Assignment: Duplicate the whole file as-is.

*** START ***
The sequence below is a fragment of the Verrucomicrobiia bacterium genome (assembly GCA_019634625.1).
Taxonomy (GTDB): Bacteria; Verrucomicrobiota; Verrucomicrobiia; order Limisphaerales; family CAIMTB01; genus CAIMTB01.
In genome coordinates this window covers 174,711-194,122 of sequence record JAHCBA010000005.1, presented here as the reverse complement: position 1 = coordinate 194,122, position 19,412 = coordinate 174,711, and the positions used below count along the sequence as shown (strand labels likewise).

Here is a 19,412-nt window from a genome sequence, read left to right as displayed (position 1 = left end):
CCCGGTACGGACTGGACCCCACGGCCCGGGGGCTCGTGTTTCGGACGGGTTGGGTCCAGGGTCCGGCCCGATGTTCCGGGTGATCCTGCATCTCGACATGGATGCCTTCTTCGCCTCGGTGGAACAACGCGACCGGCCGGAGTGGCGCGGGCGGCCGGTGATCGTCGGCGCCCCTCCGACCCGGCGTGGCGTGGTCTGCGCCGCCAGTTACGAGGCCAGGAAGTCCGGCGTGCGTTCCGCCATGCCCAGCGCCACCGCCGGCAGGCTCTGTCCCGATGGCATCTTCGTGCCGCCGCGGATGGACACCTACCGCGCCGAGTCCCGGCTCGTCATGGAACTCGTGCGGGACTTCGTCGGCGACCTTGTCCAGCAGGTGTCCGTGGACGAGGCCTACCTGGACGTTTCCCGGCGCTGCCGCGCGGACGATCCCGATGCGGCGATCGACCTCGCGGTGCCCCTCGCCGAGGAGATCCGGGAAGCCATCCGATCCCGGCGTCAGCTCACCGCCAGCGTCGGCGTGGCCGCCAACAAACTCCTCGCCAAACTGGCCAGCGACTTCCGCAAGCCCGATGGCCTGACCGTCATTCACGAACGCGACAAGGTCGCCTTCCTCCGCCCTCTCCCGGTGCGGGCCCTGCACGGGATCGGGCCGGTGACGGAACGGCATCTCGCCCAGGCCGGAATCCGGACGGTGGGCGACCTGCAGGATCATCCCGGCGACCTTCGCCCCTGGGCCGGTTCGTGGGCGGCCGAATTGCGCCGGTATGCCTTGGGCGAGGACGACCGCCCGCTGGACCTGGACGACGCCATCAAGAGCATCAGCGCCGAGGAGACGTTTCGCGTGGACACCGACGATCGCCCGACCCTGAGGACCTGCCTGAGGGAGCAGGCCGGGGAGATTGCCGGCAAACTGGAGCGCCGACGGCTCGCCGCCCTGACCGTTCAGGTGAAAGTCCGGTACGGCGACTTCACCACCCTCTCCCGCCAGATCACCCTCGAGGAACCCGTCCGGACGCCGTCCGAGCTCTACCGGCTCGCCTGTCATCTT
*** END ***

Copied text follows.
The sequence below is a fragment of the Verrucomicrobiia bacterium genome (assembly GCA_019634625.1).
Taxonomy (GTDB): Bacteria; Verrucomicrobiota; Verrucomicrobiia; order Limisphaerales; family CAIMTB01; genus CAIMTB01.
In genome coordinates this window covers 174,711-194,122 of sequence record JAHCBA010000005.1, presented here as the reverse complement: position 1 = coordinate 194,122, position 19,412 = coordinate 174,711, and the positions used below count along the sequence as shown (strand labels likewise).

Here is a 19,412-nt window from a genome sequence, read left to right as displayed (position 1 = left end):
CCCGGTACGGACTGGACCCCACGGCCCGGGGGCTCGTGTTTCGGACGGGTTGGGTCCAGGGTCCGGCCCGATGTTCCGGGTGATCCTGCATCTCGACATGGATGCCTTCTTCGCCTCGGTGGAACAACGCGACCGGCCGGAGTGGCGCGGGCGGCCGGTGATCGTCGGCGCCCCTCCGACCCGGCGTGGCGTGGTCTGCGCCGCCAGTTACGAGGCCAGGAAGTCCGGCGTGCGTTCCGCCATGCCCAGCGCCACCGCCGGCAGGCTCTGTCCCGATGGCATCTTCGTGCCGCCGCGGATGGACACCTACCGCGCCGAGTCCCGGCTCGTCATGGAACTCGTGCGGGACTTCGTCGGCGACCTTGTCCAGCAGGTGTCCGTGGACGAGGCCTACCTGGACGTTTCCCGGCGCTGCCGCGCGGACGATCCCGATGCGGCGATCGACCTCGCGGTGCCCCTCGCCGAGGAGATCCGGGAAGCCATCCGATCCCGGCGTCAGCTCACCGCCAGCGTCGGCGTGGCCGCCAACAAACTCCTCGCCAAACTGGCCAGCGACTTCCGCAAGCCCGATGGCCTGACCGTCATTCACGAACGCGACAAGGTCGCCTTCCTCCGCCCTCTCCCGGTGCGGGCCCTGCACGGGATCGGGCCGGTGACGGAACGGCATCTCGCCCAGGCCGGAATCCGGACGGTGGGCGACCTGCAGGATCATCCCGGCGACCTTCGCCCCTGGGCCGGTTCGTGGGCGGCCGAATTGCGCCGGTATGCCTTGGGCGAGGACGACCGCCCGCTGGACCTGGACGACGCCATCAAGAGCATCAGCGCCGAGGAGACGTTTCGCGTGGACACCGACGATCGCCCGACCCTGAGGACCTGCCTGAGGGAGCAGGCCGGGGAGATTGCCGGCAAACTGGAGCGCCGACGGCTCGCCGCCCTGACCGTTCAGGTGAAAGTCCGGTACGGCGACTTCACCACCCTCTCCCGCCAGATCACCCTCGAGGAACCCGTCCGGACGCCGTCCGAGCTCTACCGGCTCGCCTGTCATCTT